accountability systems in place to track and ensure every student achieves to these ends. This importantly keeps the focus of schooling on banking progress towards standardized goals, which in turn limits activity in school to prioritize these future-facing ends. I argued this limits the scope of daily work and makes little room for “critical consciousness” development and in so doing, ultimately is resulting in schooling as an oppressive practice, and schools as a locale of “social reproduction,” not “social transformation” (Freire, 2000).
Sociocultural Theory of Learning
Sociocultural Learning Theories (Rogoff, 2012; Vygotsky & Cole, 1978) describe learning as social, knowledge as cultural, and suggest that learning develops through interactions that build from the known to the new and are dependent on negotiation with more knowledgeable others. These theories begin with the assumption that learning is situated in everyday social contexts and that learning involves changes in participation in activity settings or communities, rather than the individual acquisition of abstract concepts separate from interaction and experience, thus identifying learning as an apprenticeship process (Rogoff, 1995).
Origins. The historical origins of sociocultural theory can be tied initially to Vygotsky and his work in Russian psychology during the early 20th century in response to the behaviorist and individualistic beliefs about learning of the time. Vygotsky’s work emphasized the ways learning occurs within a broader social system, is a direct product of social interaction and the enculturation of concepts built together, and that individual and social processes in learning and development are interdependent ( Vygotsky & Cole, 1978; Wertsch, 1991).
Building on Vygotskian tradition, scholars have expanded the original description and explanation of learning within individual and community contexts, and developed new strands that share a view of human interaction as mediated by systems of language and symbols within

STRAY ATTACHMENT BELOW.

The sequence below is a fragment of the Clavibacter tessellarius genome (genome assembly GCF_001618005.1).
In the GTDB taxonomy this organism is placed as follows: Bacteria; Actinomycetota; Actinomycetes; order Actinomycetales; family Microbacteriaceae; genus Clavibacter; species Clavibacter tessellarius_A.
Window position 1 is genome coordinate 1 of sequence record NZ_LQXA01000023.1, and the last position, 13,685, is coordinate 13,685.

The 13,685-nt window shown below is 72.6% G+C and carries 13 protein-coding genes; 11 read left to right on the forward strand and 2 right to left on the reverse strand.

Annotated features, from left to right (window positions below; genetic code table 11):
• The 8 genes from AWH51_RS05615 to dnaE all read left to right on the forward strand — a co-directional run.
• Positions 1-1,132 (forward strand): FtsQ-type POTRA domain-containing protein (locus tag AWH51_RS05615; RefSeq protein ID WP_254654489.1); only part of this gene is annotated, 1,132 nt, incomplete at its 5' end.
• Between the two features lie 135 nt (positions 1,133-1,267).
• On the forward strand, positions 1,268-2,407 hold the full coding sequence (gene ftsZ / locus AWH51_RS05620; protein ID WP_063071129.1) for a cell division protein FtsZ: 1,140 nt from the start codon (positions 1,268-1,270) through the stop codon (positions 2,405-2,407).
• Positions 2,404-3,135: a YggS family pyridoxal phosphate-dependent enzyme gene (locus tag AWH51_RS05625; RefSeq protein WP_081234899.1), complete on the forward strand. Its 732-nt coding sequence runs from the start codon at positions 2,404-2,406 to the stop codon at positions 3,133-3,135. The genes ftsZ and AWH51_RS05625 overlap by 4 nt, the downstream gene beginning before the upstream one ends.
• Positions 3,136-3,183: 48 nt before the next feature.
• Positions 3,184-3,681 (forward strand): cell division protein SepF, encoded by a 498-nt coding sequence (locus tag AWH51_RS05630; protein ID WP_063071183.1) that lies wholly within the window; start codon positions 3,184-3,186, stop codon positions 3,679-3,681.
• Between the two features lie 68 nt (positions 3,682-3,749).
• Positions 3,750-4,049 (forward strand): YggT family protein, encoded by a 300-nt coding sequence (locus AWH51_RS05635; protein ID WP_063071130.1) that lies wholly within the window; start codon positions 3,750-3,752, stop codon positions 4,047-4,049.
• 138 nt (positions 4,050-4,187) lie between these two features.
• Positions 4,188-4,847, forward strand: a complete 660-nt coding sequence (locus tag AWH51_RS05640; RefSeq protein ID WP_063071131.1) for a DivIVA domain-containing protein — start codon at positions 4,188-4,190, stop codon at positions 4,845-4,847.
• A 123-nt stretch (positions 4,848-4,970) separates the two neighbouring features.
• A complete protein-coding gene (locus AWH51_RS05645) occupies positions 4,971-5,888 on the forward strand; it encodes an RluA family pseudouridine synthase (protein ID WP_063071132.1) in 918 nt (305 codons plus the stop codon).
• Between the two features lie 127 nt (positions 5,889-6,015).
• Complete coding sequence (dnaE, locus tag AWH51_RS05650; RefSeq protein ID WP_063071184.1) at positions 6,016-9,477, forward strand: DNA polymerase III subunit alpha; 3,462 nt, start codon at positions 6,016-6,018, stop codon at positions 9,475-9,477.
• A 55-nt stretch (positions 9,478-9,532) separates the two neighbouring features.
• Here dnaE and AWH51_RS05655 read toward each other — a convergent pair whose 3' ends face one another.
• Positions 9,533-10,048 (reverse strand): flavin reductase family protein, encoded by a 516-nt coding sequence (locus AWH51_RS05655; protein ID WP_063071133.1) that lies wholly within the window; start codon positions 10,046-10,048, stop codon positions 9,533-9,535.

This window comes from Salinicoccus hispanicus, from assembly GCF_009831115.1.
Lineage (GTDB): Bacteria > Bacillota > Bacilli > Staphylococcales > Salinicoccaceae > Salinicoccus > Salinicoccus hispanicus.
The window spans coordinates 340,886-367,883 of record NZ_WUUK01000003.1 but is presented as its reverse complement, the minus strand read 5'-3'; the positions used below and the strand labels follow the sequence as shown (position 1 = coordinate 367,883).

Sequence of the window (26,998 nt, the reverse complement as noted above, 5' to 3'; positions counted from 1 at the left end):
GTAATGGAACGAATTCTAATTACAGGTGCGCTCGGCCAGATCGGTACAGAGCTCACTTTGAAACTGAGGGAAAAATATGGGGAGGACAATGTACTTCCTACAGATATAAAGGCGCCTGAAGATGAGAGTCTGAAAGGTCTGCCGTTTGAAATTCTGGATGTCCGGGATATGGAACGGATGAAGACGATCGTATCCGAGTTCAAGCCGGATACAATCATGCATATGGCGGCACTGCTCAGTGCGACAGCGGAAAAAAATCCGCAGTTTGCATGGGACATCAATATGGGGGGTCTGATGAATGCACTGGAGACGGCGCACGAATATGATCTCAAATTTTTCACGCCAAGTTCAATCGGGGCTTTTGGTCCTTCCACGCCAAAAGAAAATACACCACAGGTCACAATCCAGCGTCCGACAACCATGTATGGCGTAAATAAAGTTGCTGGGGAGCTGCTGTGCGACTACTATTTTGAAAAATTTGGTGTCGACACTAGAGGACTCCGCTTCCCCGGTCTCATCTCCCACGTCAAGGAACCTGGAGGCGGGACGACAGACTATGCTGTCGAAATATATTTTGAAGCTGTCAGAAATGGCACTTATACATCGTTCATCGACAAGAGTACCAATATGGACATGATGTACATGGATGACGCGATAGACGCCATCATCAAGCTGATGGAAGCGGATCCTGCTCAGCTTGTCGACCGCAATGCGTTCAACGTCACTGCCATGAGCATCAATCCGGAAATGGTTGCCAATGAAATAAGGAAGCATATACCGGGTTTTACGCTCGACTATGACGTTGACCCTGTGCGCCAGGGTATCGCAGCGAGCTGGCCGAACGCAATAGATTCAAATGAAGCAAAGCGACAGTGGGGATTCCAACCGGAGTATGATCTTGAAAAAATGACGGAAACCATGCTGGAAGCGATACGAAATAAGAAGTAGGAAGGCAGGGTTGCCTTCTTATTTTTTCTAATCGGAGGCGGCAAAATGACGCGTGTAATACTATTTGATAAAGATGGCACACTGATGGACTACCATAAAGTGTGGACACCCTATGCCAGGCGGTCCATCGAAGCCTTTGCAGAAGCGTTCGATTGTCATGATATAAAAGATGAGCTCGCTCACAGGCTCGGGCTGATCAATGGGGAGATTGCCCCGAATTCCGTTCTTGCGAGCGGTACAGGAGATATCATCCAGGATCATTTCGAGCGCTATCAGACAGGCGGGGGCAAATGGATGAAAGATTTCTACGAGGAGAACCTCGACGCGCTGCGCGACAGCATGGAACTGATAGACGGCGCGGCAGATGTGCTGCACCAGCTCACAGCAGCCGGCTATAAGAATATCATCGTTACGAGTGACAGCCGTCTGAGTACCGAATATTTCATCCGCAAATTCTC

15


specific cultural and historical contexts, i.e., cultural nature of development (Rogoff, 2003) and communities of practice (Lave & Wenger, 1991). Through the common central tenets of sociocultural theory provided in the above body of literature, particularly: a clear focus on interaction, situated within participation (and the histories of participation that accompany the learner into new interactions), the mediating role of the more experienced other, and all of this occurring intentionally within communities of practice; sociocultural theory provides a specific lens through which we can understand how learning operates in social contexts. In so doing we can identify critical elements that must be present in schooling practices and the systems and structures that organize the activity systems of schools (and by extension, districts) to promote learning. Academic Strategic Plans contain specific information as to how schools are to be organized; how teaching and learning are to operate at the organizational (district office), school, and classroom level; identify specific goals and targets for improvement; and provide descriptions of how districts will know when they have met their goals. Using sociocultural theory to examine what is and is not operationalized in ASPs I can locate the systems and structures that determine how human interaction, language and symbols, and communities are being constructed and identify elements that can serve as avenues or barriers to the success of the goals of the Academic Strategic Plans.
Mediational Tools. The use of mediational tools (Vygotsky & Kozulin, 1986; Vygotsky & Cole, 1978), the artifacts or objects that support learning within guided interaction between more and less knowledgeable participants, are central components that allow for meaning to be negotiated from within those experiences. These tools, the concrete or ideational content that is used to guide, interpret, or otherwise influence the content of the experiences in which meaning is negotiated, are central to the learning experience. In addition to describing the practices